but later change your mind on the crystal and/or band selection type, you'll need to remove the watch from the cart in order to make a new selection. Once that is done, you can return to this page and add that new crystal and/or band combination to the cart. We apologize for the limitations to our system that prevent you from making that change within the shopping cart.
This is considered a "railroad-grade" pocket watch. To be a railroad-grade watch, the following criteria must be met:
- be 16S or 18S
- have 17 or more jewels
- be lever set
- be in an open face case
- be adjusted to 5 or more positions.
- have easily-legible Arabic dial numerals
In order to ensure the accuracy of pocket watches used by railroad employees, with the ultimate goal of preventing train accidents, the General Railroad Timepiece Standards Commission published a set of guidelines for railroad companies and watch manufacturers in 1893. These guidelines, which specified the criteria for a railroad-grade watch, were prepared by Webb C. Ball, the general time inspector of North American railroads and founder of the Ball Watch Company.
For more information, visit this Wikipedia article
on railroad chronometers or this Smithsonian National Postal Museum article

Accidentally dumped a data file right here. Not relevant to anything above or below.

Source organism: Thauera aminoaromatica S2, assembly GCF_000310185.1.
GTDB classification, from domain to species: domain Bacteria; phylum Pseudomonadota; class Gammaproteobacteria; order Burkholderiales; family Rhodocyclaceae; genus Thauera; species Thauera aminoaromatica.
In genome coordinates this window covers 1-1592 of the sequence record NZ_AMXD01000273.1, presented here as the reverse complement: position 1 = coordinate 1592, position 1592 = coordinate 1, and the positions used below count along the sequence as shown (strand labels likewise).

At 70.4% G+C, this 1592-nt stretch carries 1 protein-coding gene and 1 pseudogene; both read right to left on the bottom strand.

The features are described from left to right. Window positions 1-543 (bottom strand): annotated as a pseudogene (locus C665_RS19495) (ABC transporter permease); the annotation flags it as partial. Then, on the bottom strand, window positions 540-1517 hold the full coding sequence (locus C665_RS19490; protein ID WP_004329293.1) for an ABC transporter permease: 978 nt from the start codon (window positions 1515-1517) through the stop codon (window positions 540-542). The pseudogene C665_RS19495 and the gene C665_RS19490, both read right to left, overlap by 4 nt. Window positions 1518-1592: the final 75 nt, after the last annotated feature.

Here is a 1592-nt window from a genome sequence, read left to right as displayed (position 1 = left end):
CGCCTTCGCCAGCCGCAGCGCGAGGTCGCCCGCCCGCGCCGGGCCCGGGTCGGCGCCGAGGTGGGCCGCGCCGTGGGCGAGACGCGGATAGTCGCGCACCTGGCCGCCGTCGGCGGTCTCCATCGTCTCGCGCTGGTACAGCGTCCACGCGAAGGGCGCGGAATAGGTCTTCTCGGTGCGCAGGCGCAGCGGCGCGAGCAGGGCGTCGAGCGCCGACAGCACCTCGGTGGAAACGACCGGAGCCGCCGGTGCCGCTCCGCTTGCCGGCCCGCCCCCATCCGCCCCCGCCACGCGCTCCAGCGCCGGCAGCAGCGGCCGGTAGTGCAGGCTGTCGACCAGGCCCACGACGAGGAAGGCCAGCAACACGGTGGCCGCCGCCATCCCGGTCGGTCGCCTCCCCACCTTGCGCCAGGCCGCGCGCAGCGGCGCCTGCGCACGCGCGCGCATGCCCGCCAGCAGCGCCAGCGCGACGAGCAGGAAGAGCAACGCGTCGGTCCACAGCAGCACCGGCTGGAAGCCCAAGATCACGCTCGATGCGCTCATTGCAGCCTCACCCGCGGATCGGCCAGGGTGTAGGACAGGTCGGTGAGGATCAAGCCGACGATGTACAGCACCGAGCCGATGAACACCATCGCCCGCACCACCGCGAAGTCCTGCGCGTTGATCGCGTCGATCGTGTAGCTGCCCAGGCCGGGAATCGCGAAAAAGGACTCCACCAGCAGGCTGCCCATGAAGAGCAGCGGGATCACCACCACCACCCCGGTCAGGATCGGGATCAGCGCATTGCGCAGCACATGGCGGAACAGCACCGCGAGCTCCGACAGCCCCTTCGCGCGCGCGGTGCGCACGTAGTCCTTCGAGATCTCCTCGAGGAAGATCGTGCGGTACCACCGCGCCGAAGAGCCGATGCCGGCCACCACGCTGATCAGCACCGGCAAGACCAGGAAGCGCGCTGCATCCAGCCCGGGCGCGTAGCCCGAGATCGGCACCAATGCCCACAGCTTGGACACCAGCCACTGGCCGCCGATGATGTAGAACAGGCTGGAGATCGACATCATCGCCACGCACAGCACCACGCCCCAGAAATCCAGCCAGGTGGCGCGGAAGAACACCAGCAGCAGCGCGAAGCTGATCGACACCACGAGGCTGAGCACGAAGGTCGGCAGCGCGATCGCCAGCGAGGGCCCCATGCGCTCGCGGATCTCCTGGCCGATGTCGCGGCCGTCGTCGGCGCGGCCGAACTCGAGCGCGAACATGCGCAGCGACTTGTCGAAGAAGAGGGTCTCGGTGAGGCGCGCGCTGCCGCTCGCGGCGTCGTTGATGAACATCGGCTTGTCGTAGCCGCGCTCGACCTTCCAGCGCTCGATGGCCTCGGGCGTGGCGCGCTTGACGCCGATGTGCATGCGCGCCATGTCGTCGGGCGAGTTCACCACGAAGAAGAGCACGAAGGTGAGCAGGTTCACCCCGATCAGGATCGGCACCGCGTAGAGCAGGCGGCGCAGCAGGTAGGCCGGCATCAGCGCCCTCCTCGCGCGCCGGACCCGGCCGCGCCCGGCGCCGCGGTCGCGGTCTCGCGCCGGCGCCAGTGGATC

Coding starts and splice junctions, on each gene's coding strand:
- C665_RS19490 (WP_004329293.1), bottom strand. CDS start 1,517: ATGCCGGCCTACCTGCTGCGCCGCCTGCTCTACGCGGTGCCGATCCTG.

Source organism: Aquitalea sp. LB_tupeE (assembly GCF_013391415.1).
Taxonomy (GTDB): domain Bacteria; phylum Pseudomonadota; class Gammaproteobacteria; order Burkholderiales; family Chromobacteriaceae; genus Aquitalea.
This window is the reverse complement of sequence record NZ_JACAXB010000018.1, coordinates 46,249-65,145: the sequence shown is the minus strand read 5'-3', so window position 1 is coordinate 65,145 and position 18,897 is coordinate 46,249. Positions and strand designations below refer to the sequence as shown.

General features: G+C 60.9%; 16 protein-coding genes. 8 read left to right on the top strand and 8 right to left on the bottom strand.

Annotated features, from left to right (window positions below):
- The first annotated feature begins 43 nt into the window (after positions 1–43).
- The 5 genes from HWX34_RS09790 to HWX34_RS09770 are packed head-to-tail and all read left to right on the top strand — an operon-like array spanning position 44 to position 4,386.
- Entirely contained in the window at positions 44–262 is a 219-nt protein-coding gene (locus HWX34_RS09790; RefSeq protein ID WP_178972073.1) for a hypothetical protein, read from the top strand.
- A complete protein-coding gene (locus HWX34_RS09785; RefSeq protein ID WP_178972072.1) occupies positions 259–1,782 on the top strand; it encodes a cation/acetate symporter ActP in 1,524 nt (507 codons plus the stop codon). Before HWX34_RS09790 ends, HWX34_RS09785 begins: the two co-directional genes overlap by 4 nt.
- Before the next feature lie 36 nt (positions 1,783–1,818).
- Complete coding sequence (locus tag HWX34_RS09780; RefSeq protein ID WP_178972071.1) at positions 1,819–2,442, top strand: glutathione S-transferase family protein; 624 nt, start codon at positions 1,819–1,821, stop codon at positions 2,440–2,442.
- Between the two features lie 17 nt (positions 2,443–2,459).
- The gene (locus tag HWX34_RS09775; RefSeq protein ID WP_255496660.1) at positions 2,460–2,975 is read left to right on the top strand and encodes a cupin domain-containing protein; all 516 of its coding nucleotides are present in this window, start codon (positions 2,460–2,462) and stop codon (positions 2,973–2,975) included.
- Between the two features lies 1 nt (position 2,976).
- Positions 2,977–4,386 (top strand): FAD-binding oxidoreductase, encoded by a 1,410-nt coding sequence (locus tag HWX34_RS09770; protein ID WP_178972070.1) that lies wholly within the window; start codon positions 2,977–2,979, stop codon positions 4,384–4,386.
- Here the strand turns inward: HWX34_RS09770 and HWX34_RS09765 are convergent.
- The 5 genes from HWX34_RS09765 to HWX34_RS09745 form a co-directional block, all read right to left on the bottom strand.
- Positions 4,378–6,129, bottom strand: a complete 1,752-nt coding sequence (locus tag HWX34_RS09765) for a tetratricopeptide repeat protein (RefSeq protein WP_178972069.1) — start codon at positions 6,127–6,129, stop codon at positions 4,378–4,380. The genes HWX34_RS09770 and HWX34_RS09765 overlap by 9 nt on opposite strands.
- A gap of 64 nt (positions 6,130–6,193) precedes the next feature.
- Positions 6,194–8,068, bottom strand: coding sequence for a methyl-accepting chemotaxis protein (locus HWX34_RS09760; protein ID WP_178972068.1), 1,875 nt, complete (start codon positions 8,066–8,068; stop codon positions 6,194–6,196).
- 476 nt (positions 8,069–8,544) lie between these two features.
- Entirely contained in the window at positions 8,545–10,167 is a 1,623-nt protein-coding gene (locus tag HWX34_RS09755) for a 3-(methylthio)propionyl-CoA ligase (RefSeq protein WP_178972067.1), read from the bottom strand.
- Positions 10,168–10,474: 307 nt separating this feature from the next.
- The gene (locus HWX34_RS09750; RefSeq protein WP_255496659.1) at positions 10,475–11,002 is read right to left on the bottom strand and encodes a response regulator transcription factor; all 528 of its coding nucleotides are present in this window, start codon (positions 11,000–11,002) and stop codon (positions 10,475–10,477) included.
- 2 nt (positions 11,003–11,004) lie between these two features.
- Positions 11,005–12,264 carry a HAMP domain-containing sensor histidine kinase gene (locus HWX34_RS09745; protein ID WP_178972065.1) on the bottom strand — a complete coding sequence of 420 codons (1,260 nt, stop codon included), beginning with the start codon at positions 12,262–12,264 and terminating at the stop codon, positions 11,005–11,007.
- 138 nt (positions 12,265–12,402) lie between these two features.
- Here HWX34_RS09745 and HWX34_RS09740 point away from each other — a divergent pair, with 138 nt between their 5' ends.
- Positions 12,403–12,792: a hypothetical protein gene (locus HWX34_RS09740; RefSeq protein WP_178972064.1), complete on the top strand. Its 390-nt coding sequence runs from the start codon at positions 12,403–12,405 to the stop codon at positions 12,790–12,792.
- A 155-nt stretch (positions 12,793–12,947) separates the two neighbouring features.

on the influential train wreck tragedy that resulted in the establishment of railroad watch standards.
Our entire collection of such timepieces may also be viewed at our Railroad Grade Watches
Unlike modern quartz watches, most vintage watches need daily winding in order to keep the watch functioning for timekeeping. Additionally, there are a number of different ways to set the time other than simply pulling the crown away from the watch body. We are happy to provide an overview of each of the different setting types on our "How To Use" page
, where we also provide information on proper winding techniques for each style and some suggestions for the proper long term care and storage of your watch.
For your gift giving convenience, please find a consolidated overview of the information on this item, with no reference to the price, on this printer-optimized page